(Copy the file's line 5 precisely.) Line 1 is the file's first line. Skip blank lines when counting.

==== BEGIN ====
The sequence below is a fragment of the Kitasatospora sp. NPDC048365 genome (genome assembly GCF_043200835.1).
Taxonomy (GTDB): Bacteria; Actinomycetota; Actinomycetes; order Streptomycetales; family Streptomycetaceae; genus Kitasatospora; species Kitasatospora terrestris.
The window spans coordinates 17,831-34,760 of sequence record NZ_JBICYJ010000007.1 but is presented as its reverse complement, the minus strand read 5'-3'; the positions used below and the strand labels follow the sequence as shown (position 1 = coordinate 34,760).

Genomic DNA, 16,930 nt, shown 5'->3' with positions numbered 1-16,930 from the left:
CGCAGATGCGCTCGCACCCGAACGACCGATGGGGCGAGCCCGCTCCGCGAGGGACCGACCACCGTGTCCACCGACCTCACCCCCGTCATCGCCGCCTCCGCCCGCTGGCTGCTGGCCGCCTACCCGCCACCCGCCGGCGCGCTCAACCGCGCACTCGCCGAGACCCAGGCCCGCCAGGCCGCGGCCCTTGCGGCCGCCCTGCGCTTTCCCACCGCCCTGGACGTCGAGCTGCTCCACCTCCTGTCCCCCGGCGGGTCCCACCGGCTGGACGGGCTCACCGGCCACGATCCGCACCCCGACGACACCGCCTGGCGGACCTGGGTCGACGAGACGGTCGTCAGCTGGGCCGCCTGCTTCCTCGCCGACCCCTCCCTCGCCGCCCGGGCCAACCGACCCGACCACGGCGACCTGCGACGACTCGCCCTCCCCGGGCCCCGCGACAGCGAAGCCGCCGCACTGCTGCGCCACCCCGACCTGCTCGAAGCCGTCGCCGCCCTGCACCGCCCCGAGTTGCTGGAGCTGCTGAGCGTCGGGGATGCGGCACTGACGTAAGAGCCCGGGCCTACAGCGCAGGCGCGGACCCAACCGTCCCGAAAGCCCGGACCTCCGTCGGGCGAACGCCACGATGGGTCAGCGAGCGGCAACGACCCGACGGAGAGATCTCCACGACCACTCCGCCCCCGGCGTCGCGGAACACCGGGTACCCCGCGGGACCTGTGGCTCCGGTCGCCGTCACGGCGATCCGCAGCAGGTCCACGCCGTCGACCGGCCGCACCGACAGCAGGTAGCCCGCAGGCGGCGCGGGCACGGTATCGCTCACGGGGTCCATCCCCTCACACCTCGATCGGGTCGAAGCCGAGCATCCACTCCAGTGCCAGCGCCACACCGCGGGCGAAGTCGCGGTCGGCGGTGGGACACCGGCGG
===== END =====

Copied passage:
CGCAGATGCGCTCGCACCCGAACGACCGATGGGGCGAGCCCGCTCCGCGAGGGACCGACCACCGTGTCCACCGACCTCACCCCCGTCATCGCCGCCTCCGCCCGCTGGCTGCTGGCCGCCTACCCGCCACCCGCCGGCGCGCTCAACCGCGCACTCGCCGAGACCCAGGCCCGCCAGGCCGCGGCCCTTGCGGCCGCCCTGCGCTTTCCCACCGCCCTGGACGTCGAGCTGCTCCACCTCCTGTCCCCCGGCGGGTCCCACCGGCTGGACGGGCTCACCGGCCACGATCCGCACCCCGACGACACCGCCTGGCGGACCTGGGTCGACGAGACGGTCGTCAGCTGGGCCGCCTGCTTCCTCGCCGACCCCTCCCTCGCCGCCCGGGCCAACCGACCCGACCACGGCGACCTGCGACGACTCGCCCTCCCCGGGCCCCGCGACAGCGAAGCCGCCGCACTGCTGCGCCACCCCGACCTGCTCGAAGCCGTCGCCGCCCTGCACCGCCCCGAGTTGCTGGAGCTGCTGAGCGTCGGGGATGCGGCACTGACGTAAGAGCCCGGGCCTACAGCGCAGGCGCGGACCCAACCGTCCCGAAAGCCCGGACCTCCGTCGGGCGAACGCCACGATGGGTCAGCGAGCGGCAACGACCCGACGGAGAGATCTCCACGACCACTCCGCCCCCGGCGTCGCGGAACACCGGGTACCCCGCGGGACCTGTGGCTCCGGTCGCCGTCACGGCGATCCGCAGCAGGTCCACGCCGTCGACCGGCCGCACCGACAGCAGGTAGCCCGCAGGCGGCGCGGGCACGGTATCGCTCACGGGGTCCATCCCCTCACACCTCGATCGGGTCGAAGCCGAGCATCCACTCCAGTGCCAGCGCCACACCGCGGGCGAAGTCGCGGTCGGCGGTGGGACACCGGCGG